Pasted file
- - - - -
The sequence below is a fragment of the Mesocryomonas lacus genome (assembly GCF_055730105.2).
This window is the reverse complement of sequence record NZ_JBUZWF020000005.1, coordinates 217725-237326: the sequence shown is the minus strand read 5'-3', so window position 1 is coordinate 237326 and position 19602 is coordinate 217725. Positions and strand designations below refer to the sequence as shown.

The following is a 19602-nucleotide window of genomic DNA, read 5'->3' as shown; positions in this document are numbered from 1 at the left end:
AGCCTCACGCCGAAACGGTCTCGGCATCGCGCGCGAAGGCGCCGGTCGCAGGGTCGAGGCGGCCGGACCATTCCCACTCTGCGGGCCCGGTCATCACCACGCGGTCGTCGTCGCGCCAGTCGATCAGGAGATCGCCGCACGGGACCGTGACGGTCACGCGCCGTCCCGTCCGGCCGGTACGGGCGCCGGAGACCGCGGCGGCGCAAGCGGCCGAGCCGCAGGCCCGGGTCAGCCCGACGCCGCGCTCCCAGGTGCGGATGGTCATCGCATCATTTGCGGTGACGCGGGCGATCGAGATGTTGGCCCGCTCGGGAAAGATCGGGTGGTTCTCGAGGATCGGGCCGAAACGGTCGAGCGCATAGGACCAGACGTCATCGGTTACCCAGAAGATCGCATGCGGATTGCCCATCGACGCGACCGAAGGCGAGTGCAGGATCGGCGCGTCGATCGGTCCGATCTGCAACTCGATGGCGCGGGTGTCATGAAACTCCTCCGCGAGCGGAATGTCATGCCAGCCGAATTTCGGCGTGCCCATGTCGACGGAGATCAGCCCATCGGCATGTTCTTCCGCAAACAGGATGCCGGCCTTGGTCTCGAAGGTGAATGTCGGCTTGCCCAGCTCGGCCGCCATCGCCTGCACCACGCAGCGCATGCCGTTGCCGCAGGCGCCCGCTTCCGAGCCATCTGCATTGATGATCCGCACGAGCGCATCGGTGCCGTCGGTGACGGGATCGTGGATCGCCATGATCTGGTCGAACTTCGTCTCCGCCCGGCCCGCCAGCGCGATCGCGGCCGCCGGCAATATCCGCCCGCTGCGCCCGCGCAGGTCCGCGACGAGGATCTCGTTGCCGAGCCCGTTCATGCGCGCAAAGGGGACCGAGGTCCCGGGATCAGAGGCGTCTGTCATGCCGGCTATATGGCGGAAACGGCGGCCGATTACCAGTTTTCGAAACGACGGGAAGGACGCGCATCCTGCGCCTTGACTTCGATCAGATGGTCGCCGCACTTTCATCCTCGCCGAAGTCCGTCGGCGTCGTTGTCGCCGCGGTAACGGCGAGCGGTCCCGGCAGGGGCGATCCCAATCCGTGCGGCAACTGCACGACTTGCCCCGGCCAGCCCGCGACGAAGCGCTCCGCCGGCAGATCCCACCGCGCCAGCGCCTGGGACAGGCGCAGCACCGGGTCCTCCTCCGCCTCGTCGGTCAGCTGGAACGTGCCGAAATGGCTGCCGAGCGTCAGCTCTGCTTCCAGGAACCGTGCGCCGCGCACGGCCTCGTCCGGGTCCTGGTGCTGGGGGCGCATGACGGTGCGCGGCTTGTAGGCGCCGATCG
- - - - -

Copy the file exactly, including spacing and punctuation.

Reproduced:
The sequence below is a fragment of the Mesocryomonas lacus genome (assembly GCF_055730105.2).
This window is the reverse complement of sequence record NZ_JBUZWF020000005.1, coordinates 217725-237326: the sequence shown is the minus strand read 5'-3', so window position 1 is coordinate 237326 and position 19602 is coordinate 217725. Positions and strand designations below refer to the sequence as shown.

The following is a 19602-nucleotide window of genomic DNA, read 5'->3' as shown; positions in this document are numbered from 1 at the left end:
AGCCTCACGCCGAAACGGTCTCGGCATCGCGCGCGAAGGCGCCGGTCGCAGGGTCGAGGCGGCCGGACCATTCCCACTCTGCGGGCCCGGTCATCACCACGCGGTCGTCGTCGCGCCAGTCGATCAGGAGATCGCCGCACGGGACCGTGACGGTCACGCGCCGTCCCGTCCGGCCGGTACGGGCGCCGGAGACCGCGGCGGCGCAAGCGGCCGAGCCGCAGGCCCGGGTCAGCCCGACGCCGCGCTCCCAGGTGCGGATGGTCATCGCATCATTTGCGGTGACGCGGGCGATCGAGATGTTGGCCCGCTCGGGAAAGATCGGGTGGTTCTCGAGGATCGGGCCGAAACGGTCGAGCGCATAGGACCAGACGTCATCGGTTACCCAGAAGATCGCATGCGGATTGCCCATCGACGCGACCGAAGGCGAGTGCAGGATCGGCGCGTCGATCGGTCCGATCTGCAACTCGATGGCGCGGGTGTCATGAAACTCCTCCGCGAGCGGAATGTCATGCCAGCCGAATTTCGGCGTGCCCATGTCGACGGAGATCAGCCCATCGGCATGTTCTTCCGCAAACAGGATGCCGGCCTTGGTCTCGAAGGTGAATGTCGGCTTGCCCAGCTCGGCCGCCATCGCCTGCACCACGCAGCGCATGCCGTTGCCGCAGGCGCCCGCTTCCGAGCCATCTGCATTGATGATCCGCACGAGCGCATCGGTGCCGTCGGTGACGGGATCGTGGATCGCCATGATCTGGTCGAACTTCGTCTCCGCCCGGCCCGCCAGCGCGATCGCGGCCGCCGGCAATATCCGCCCGCTGCGCCCGCGCAGGTCCGCGACGAGGATCTCGTTGCCGAGCCCGTTCATGCGCGCAAAGGGGACCGAGGTCCCGGGATCAGAGGCGTCTGTCATGCCGGCTATATGGCGGAAACGGCGGCCGATTACCAGTTTTCGAAACGACGGGAAGGACGCGCATCCTGCGCCTTGACTTCGATCAGATGGTCGCCGCACTTTCATCCTCGCCGAAGTCCGTCGGCGTCGTTGTCGCCGCGGTAACGGCGAGCGGTCCCGGCAGGGGCGATCCCAATCCGTGCGGCAACTGCACGACTTGCCCCGGCCAGCCCGCGACGAAGCGCTCCGCCGGCAGATCCCACCGCGCCAGCGCCTGGGACAGGCGCAGCACCGGGTCCTCCTCCGCCTCGTCGGTCAGCTGGAACGTGCCGAAATGGCTGCCGAGCGTCAGCTCTGCTTCCAGGAACCGTGCGCCGCGCACGGCCTCGTCCGGGTCCTGGTGCTGGGGGCGCATGACGGTGCGCGGCTTGTAGGCGCCGATCG